Visitor engagement at Worcester Cathedral

A three-year interpretation project that provided 3D visualisations, digital interactives and visitor signage to help visitors better appreciate the wonderful history of Worcester Cathedral.

Digital visualisation of the medieval interior of Worcester Cathedral.

This three-year interpretation project, running between 2012 and 2016, aimed to explore the many interesting, interweaving stories surrounding Worcester Cathedral, from its origins to the present day. Both the building itself and the cathedral's community have a rich history, but these aspects also offer an opportunity to relate current cathedral life, offering ways for visitors (including the local community) to explore further and develop an ongoing relationship with the cathedral and its activities.

The project presented a number of challenges as to how we provide:

    freedom of movement for visitors, whilst highlighting key aspects of the cathedral encouragement to engage in depth whilst offering different, flexible routes of exploration opportunities for preparation prior to visits (both individuals and tour/schools groups) ways to continue engagement and learning beyond a single visit The last point is particularly important, since the desire to return and continue exploring is key to a successful interpretation scheme. By combining heritage and spiritual aspects of the cathedral, and promoting the balance between these in the public perception, an increased understanding of the breadth and variety of the cathedral's nature can be conveyed and repeat visiting promoted.

Phased Approach

Our strategy utilised a phased approach that introduced interpretative materials over a three-year period. Different subjects and themes, combined with a variety of interpretation media, helped maintain interest levels across the scheme's duration whilst maximising awareness and benefit from the investment.

Key themes covering three or four related 'stories' were selected for the different phases. These were selected to give insight into different periods of the cathedral's history and showcase the range of material that visitors can explore. In addition, each year has three 'spotlight' features that focus attention on a topic which may be outside the year's main theme. These offer an even more 'bite-sized' route into the cathedral's life, but also flag up areas that highlight aspects of particular relevance to the cathedral's development campaign, notably music and the fabric.

Year 1 - Anglo-Saxon Worcester, Music and Pilgrimage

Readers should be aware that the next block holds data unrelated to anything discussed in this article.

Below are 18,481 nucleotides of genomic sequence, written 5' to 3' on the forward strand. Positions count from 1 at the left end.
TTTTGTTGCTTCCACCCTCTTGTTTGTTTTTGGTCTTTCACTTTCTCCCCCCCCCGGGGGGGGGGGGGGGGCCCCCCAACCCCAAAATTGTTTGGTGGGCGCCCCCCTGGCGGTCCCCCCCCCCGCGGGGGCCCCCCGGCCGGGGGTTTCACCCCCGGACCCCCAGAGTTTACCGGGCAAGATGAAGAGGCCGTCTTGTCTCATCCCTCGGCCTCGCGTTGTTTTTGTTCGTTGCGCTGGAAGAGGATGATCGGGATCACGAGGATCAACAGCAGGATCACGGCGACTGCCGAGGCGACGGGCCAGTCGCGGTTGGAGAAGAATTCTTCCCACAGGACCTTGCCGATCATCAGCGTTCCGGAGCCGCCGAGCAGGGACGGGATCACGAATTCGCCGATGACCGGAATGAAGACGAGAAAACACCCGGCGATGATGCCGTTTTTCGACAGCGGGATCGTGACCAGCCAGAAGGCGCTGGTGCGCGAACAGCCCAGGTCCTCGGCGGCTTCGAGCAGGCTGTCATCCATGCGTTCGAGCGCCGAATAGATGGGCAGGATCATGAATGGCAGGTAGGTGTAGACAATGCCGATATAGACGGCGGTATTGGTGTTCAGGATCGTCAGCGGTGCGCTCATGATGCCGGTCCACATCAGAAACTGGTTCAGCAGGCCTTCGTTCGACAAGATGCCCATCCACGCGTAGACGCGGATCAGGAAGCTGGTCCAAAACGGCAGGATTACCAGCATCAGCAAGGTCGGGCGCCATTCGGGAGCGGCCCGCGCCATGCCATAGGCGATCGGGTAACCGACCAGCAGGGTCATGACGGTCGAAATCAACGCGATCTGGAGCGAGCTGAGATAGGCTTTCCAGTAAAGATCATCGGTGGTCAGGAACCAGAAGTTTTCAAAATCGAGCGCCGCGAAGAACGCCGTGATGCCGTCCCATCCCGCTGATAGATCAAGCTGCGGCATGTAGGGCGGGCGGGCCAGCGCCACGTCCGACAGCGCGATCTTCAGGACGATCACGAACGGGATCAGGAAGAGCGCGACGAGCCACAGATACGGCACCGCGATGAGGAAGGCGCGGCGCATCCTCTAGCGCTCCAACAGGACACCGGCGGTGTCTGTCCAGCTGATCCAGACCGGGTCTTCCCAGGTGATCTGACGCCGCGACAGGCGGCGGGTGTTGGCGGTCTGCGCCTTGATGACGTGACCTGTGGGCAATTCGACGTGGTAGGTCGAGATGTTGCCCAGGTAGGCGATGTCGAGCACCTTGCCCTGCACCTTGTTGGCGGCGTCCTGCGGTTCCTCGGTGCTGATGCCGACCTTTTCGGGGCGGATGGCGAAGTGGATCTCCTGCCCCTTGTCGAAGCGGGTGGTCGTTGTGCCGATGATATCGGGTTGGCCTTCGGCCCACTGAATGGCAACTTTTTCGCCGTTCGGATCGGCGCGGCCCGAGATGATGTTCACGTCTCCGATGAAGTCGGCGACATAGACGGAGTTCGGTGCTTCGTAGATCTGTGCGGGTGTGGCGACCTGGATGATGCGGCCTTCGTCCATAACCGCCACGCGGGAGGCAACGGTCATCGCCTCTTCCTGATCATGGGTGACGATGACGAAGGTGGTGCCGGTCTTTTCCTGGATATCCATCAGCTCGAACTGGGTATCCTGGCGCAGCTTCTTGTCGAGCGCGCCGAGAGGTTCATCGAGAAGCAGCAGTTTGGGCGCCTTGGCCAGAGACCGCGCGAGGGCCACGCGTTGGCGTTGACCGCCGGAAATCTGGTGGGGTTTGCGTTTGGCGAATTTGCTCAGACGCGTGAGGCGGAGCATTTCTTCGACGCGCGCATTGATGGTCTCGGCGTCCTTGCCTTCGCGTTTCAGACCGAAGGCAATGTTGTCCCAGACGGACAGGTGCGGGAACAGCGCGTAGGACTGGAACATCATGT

In 2013 the first interpretative materials were installed. Three interactive touchscreens enable visitors to learn more about the Cathedral’s importance in Anglo-Saxon England; its musical heritage - including rare medieval manuscripts from the Cathedral Library, the life and work of Sir Edward Elgar, and the Three Choirs Festival; and the Cathedral’s role in medieval pilgrimage.

A mobile app trail allows visitors to explore the history, art and architecture of the Cathedral and their meaning today. A second trail can be used, either in the Anglo-Saxon crypt or in the main cathedral, to discover the riches of Anglo-Saxon spirituality though poetry, prayers and meditations and learn about Worcester as a centre for Pilgrimage.

Year 2 - World War I and Conflict Today

In July 2014 new interpretative material was installed which explores Worcester Cathedral’s links with the First World War, its close relationship through the centuries with Worcestershire regiments, the role of chaplains then and now, and the continuing need to support and care for serving soldiers and their families.

A touchscreen programme brings to life the impact of the First World War in Worcester and compares the contribution of famous Worcester-linked chaplains, such as ‘Woodbine Willie’ and E.V. Tanner, with the role of military chaplains today.

A new mobile app trail ‘Remembering’ explores Worcester Cathedral’s links with the First World War, through the stories of individuals and families, including the sons of those who lived and worked here, boys who studied at the King's School, and chaplains who cared for soldiers as they faced danger and death. It also links the past to the present, through the experiences of those who face similar challenges today, as conflict continues in many countries and communities. In all periods we glimpse the sadness and waste conflict brings, but also discover caring, compassion, hope and love - and the desire to forgive, rebuild, and find a new way forward.